Introduction to Ecosystems: Interactions, Energy, & Dynamics: Preassessment
Lesson 1 of 20
Objective: SWBAT demonstrate their prior knowledge about what is living vs. non-living, and the components of ecosystems.
This unit builds upon the previous unit where students investigated the concepts of matter and non-matter, and that matter is constructed of particles that are too small to be seen. Students were also introduced to the idea that matter can neither be created nor destroyed. That concept will be further explored in this unit, as they trace the flow of matter through ecosystems. While a basic understanding of the concepts of matter are helpful for this unit, they are not a pre-requisite for instruction.
Big Ideas In This Unit
#1 Organisms are interdependent with one another and their environment.
#2 Matter and energy flow through an ecosystem.
Note: The assessment boundary for the Next Generation Science Standards at 5th Grade, do not require that students demonstrate understanding for the movement of matter through ecosystems at molecular levels. However, as those topics are addressed in Middle School Standards, they will be introduced in this Unit.
Next Generation Science Standards Addressed by this Unit:
Disciplinary Core Ideas:
5-LS1.C Food provides animals with the materials they need for body repair and growth and the energy they need to maintain body warmth and for motion.
5-LS1.C Plants acquire their material for growth chiefly from air and water.
5-PS3.D The energy released from food was once energy from the sun that was captured by plants in the chemical process that forms plant matter from air and water.
5-LS2.A The food of almost any kind of animal can be traced back to plants. Organisms are related in food webs in which some animals eat plants for food and other animals eat the animals that eat plants. Some organisms, such as fungi and bacteria, break down dead organisms (both plants or plants parts and animals) and therefore operate as "decomposers." Decomposition eventually restores (recycles) some materials back to the soil. Organisms can survive only in environments in which their particular needs are met. A healthy ecosystem is one in which multiple species of different types are each able to meet their needs in a relatively stable web of life. Newly introduced species can damage the balance of the ecosystem.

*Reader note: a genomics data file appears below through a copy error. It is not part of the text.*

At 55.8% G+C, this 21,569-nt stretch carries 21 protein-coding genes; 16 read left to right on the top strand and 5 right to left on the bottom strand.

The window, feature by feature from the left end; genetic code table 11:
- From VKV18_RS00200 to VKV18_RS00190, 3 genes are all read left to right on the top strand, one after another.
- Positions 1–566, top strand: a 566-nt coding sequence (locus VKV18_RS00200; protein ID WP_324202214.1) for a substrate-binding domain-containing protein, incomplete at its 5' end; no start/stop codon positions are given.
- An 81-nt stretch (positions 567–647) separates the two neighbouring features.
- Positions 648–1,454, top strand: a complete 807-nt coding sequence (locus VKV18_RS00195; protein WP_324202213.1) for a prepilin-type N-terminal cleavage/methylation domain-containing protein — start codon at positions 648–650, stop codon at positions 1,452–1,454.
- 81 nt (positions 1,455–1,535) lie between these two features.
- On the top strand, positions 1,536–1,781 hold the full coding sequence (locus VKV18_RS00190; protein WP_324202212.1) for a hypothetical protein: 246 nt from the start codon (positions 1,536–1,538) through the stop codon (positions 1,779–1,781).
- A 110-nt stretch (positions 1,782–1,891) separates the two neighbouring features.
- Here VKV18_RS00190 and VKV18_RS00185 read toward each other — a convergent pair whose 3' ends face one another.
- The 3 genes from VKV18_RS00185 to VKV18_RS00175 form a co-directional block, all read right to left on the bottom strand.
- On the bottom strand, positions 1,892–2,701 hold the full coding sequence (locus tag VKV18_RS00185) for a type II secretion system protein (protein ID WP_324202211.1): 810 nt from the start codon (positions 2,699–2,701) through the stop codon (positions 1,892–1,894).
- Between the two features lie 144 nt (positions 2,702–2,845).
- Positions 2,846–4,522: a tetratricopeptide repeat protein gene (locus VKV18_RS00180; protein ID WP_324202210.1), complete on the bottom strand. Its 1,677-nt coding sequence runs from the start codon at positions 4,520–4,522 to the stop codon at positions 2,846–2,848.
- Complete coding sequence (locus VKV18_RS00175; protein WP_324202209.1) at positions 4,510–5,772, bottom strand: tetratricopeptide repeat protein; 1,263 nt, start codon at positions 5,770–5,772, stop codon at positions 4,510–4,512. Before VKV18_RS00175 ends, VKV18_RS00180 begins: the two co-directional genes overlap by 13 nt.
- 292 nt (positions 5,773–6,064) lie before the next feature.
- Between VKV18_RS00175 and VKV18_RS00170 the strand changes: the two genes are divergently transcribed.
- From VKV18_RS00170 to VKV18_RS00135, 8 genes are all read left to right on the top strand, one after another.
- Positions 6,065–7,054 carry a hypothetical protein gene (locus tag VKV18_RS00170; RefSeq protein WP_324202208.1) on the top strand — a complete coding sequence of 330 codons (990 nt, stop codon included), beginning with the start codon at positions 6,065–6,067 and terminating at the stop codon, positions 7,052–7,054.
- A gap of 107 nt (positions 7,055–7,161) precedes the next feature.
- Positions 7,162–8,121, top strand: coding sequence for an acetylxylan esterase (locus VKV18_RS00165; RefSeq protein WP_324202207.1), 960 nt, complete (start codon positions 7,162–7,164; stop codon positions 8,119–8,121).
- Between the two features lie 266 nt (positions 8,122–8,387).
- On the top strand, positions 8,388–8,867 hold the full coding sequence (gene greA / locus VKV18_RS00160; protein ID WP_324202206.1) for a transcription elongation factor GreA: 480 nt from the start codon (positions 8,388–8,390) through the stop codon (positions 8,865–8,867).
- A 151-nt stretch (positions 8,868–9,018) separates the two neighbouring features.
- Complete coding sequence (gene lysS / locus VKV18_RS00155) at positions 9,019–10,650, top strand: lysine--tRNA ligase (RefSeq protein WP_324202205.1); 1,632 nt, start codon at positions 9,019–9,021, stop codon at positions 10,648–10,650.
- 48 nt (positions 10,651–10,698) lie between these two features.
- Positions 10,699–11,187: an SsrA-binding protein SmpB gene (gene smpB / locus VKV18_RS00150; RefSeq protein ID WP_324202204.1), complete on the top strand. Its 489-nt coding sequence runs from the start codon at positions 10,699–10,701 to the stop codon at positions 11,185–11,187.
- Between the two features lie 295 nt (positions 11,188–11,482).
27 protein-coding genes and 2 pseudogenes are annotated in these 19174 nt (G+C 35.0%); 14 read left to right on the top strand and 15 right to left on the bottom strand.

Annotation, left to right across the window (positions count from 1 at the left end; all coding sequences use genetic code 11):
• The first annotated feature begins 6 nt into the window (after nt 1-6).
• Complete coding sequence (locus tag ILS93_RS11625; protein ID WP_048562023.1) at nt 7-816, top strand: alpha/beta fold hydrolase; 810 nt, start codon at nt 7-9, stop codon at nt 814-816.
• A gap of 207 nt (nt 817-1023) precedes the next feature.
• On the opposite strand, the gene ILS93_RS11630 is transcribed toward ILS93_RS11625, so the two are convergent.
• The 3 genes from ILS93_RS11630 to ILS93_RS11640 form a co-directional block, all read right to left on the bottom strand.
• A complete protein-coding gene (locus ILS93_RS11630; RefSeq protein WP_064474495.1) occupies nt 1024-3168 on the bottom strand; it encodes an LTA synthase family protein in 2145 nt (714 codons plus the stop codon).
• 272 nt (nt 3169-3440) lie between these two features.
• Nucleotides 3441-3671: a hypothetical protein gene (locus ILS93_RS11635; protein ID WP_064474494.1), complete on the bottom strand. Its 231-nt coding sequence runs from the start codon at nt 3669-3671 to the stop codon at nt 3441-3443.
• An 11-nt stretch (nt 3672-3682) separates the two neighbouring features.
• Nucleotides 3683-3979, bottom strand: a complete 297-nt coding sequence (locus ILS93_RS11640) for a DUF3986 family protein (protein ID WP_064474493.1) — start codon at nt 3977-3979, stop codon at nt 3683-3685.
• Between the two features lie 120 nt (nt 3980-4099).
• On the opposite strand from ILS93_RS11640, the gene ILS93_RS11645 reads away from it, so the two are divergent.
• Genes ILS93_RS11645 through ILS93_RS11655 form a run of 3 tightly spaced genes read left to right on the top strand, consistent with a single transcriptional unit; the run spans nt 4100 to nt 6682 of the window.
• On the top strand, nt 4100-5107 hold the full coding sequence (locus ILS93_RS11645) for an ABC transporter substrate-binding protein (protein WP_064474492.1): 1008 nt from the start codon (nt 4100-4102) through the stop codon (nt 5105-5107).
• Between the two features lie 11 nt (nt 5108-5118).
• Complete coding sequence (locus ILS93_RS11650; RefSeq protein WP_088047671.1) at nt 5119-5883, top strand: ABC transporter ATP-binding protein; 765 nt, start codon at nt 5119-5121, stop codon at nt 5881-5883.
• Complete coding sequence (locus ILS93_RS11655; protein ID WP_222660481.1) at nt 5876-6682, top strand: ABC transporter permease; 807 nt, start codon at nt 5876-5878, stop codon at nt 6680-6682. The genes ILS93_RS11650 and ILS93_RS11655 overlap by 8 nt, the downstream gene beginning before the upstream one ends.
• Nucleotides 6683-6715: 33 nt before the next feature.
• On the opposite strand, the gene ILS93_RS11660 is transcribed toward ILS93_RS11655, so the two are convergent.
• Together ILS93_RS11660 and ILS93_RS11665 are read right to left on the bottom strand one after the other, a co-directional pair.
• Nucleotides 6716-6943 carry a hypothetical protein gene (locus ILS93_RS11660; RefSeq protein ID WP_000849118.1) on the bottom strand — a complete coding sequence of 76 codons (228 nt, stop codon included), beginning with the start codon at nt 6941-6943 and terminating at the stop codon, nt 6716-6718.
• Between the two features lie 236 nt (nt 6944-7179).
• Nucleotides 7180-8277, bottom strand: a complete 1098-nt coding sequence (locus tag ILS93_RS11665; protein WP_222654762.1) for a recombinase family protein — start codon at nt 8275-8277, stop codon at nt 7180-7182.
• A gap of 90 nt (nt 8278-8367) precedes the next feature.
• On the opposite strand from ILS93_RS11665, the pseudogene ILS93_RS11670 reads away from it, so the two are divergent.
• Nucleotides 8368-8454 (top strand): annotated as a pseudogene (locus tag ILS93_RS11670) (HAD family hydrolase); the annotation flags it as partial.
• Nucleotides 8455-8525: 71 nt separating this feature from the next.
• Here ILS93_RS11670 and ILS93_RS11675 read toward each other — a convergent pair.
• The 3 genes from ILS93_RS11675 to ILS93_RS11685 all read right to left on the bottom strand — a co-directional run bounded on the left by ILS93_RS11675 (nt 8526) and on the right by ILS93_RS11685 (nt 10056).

5-LS2.B Matter cycles between the air and soil and among plants, animals and microbes as these organisms live and die. Organisms obtain gases, and water from the environment, and release waste matter (gas, liquid, or solid) back into the environment.
Energy and Matter
Energy can be transferred in various ways and between objects
Matter is transported into, out of, and within systems.
Systems and Systems Models
A system can be described in terms of its components and their interactions.
Introduce the Unit
I tell my students that today we are beginning a new unit: Plaid Pete Discovers What Matters in Ecosystems.
I ask them if they notice anything familiar about that title - they chime in simultaneously - "Matter." I say, "Yes, we will again be looking at matter, but this time we will be looking at it within the context of ecosystems."
I explain that Plaid Pete and his friends have yet another exciting adventure for us, and that I am sure this one will prove to be just as much fun as the previous unit.
I tell them that just like with our previous unit, I need to have some understanding of what they already know. They are now accustomed to my pre-assessments and understand that this is not graded.
I hand out the Plaid Pete Discovers What Matters In Ecosystems Pre-Assessment to my students. I want to ensure that reading is not a barrier to their understanding, so I read the assessment to them and ask them to complete it to the best of their ability.
Construct a Model